Celebrated as Domingo is, the carping class has complained for years about the baritonal coloring of his voice – don’t ask me why – even though that is what allowed him to essay Otello from a young age. Domingo made an unsuccessful venture in the Barber of Seville, where his Figaro, baritonal or not, wasn’t right. But Boccanegra is. The character is old after the first scene, and he carries many burdens, which Domingo poignantly reflects in his dark lidded eyes. The music lies high in the baritone range, so there is no problem about too many low notes. But with Domingo you are always aware of hearing a tenor, skewing the ensembles away from Verdi’s intentions. In Don Carlo there is a celebrated confrontation between two bassos in the Grand Inquisitor scene, and three low voices create a unique trio at the beginning of Don Giovanni. Here we have even more contenders for the vocal depths (Boccanegra, Fiesco, Paolo, Pietro) being combined with somber colorations in the orchestra – the bass clarinet is prominent, and three trombones. Boccanegra has always been the highest voice of the group but rich enough for Rigoletto. Domingo isn’t. His emotional involvement overcomes such considerations, however – I think Boccanegra and Parsifal are the two parts where Domingo surpasses himself as an actor.

In the aftermath of his big triumph, I was thinking about an essay by Charles Rosen in which he discusses vulgarity in 19th-century opera, making the point that even a genius like Verdi was vulgar compared to opera’s loftiness in the period from Monteverdi to Gluck. The rum-tum of Jacobean tragedy – vengeance, blood oaths, recreational murder – was stripped of aristocratic poetry and reduced to bare bones melodrama. Out went Greek gods and myths; in came gypsy fortunetellers and shopworn courtesans. Verdi himself had dealt with Joan of Arc and the Old Testament (in Nabucco) early on. He escaped from that respectable territory because he shared with Wagner a streak of the political revolutionary. His embracing of a popular style wasn’t vulgarity but a striving for universality; he accomplished what the communists dictated in the Soviet era but failed at, great art for the masses. Also,Verdi was a psychological fatalist, and his fascination with love shadowed by death, happiness by tragic accident, honor by atavistic hatred served him well. “La forza del destino” imprisons every character in his operas until we get the magical comedy of Faltstaff as the most amazing exit of any composer.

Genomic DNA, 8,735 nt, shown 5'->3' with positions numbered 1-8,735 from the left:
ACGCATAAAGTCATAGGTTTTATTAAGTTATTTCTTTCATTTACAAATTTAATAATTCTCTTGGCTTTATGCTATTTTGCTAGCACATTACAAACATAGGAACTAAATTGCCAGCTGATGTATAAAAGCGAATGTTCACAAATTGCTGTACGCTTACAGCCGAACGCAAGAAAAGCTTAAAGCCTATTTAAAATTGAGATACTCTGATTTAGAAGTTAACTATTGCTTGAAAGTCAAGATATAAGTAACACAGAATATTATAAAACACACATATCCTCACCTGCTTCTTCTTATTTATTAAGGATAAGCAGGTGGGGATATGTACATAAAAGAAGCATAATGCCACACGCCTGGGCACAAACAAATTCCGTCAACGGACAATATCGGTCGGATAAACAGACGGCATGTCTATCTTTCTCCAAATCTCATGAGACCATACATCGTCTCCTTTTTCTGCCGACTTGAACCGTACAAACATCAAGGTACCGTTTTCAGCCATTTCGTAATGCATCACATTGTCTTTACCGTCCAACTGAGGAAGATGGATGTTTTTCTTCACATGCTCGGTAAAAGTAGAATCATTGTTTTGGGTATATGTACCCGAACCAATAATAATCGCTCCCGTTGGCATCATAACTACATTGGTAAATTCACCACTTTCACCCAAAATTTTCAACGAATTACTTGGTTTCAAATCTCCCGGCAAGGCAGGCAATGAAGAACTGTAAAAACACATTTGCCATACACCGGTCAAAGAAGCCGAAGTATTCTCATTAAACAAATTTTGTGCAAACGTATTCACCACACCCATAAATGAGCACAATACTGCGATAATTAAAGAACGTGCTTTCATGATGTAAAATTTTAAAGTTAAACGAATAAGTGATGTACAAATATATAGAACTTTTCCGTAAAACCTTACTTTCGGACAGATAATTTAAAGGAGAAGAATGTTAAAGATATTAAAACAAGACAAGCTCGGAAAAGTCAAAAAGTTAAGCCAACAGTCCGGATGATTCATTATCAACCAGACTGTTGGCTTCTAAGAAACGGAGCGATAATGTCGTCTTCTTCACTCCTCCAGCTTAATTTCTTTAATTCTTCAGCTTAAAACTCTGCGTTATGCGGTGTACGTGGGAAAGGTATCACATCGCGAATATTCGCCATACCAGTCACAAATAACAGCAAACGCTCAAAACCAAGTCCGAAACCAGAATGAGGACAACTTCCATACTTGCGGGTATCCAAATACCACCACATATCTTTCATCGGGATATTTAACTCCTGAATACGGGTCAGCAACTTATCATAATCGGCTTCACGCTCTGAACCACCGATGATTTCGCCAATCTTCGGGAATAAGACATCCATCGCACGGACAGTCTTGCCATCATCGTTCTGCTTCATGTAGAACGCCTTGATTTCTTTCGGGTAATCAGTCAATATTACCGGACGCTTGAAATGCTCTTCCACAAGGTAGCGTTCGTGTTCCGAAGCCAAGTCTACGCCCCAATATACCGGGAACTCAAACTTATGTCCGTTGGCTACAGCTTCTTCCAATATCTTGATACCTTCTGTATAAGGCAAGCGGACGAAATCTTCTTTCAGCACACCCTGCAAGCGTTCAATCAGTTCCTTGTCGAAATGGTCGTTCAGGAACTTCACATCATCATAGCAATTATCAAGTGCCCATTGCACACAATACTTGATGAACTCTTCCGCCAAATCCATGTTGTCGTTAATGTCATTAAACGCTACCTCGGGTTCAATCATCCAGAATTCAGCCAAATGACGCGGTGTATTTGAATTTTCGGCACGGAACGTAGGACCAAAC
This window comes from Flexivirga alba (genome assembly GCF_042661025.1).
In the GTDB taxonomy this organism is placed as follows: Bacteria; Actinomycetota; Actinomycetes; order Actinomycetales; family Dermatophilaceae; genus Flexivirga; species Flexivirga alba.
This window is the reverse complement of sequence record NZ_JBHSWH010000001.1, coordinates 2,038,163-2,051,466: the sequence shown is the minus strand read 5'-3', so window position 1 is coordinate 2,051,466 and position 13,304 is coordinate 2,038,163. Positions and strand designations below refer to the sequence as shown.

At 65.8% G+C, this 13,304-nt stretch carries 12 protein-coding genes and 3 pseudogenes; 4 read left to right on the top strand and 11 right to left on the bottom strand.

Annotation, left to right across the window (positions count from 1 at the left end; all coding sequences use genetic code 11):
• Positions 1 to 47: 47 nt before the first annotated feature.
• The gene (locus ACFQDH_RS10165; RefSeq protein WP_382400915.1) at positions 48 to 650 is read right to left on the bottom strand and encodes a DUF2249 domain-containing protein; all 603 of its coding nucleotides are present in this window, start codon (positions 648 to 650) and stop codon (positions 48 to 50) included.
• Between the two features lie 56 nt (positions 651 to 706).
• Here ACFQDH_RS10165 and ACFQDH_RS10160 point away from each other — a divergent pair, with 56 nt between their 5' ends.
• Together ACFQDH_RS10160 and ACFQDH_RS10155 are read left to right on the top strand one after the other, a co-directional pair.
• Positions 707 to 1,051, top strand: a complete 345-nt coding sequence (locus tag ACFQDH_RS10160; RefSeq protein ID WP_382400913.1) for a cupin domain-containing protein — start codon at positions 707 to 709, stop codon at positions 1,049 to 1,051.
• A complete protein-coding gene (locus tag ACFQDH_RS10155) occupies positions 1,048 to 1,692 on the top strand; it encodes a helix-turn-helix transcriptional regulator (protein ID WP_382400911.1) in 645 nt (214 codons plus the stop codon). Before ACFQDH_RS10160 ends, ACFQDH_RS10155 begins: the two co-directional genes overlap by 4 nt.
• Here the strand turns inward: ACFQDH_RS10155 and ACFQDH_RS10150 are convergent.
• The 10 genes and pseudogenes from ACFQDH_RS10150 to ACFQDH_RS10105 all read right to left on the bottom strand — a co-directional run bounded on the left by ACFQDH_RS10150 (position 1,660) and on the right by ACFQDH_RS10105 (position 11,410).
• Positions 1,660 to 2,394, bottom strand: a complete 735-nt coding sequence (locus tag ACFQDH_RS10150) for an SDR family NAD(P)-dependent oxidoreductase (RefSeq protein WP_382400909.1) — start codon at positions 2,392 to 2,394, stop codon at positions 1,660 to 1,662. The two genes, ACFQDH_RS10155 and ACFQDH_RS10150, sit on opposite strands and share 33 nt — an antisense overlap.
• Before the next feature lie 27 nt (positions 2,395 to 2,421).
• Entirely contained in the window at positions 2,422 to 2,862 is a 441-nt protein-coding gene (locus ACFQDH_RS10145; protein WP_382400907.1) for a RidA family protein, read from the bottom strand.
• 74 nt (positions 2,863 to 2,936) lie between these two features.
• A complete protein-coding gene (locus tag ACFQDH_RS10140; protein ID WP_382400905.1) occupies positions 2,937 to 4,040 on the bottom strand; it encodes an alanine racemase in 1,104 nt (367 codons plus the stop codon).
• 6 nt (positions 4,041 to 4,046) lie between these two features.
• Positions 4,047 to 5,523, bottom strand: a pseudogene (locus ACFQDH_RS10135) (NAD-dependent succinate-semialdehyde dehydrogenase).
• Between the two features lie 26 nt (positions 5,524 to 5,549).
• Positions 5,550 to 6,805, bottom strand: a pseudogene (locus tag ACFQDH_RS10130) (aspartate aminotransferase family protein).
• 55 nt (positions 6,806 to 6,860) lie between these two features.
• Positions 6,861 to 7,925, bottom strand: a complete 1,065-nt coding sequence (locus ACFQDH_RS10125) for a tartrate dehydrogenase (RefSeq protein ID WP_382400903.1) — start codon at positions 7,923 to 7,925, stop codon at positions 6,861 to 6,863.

Antonio Pappano’s conducting was somewhat too soft for tightening the vise, but one has to admire the refined, expert playing of the Royal Opera orchestra under his directorship. The chorus plays a major role in Simon Boccanegra as rabble, aroused citizenry, and vengeance-seeking councilors. The Royal Opera forces were magnificent in the greatest scene, added years later by Verdi in a vain attempt to turn a flop into a hit. Posterity can thank him for the Council Chamber scene, which raises the musical level of Boccanegra into another dimension, worthy of Don Carlo, his masterpiece of historical tragedy. For Verdi’s sake I rejoice that Boccanegra has at last been welcomed with open arms, even if it falls short of being consistently great. And of course, viva Domingo, who is capping a superb career with new greatness that no one could have ever predicted.

About the author

Huntley Dent

Huntley Dent is a freelance writer and editor who lives in Santa Fe.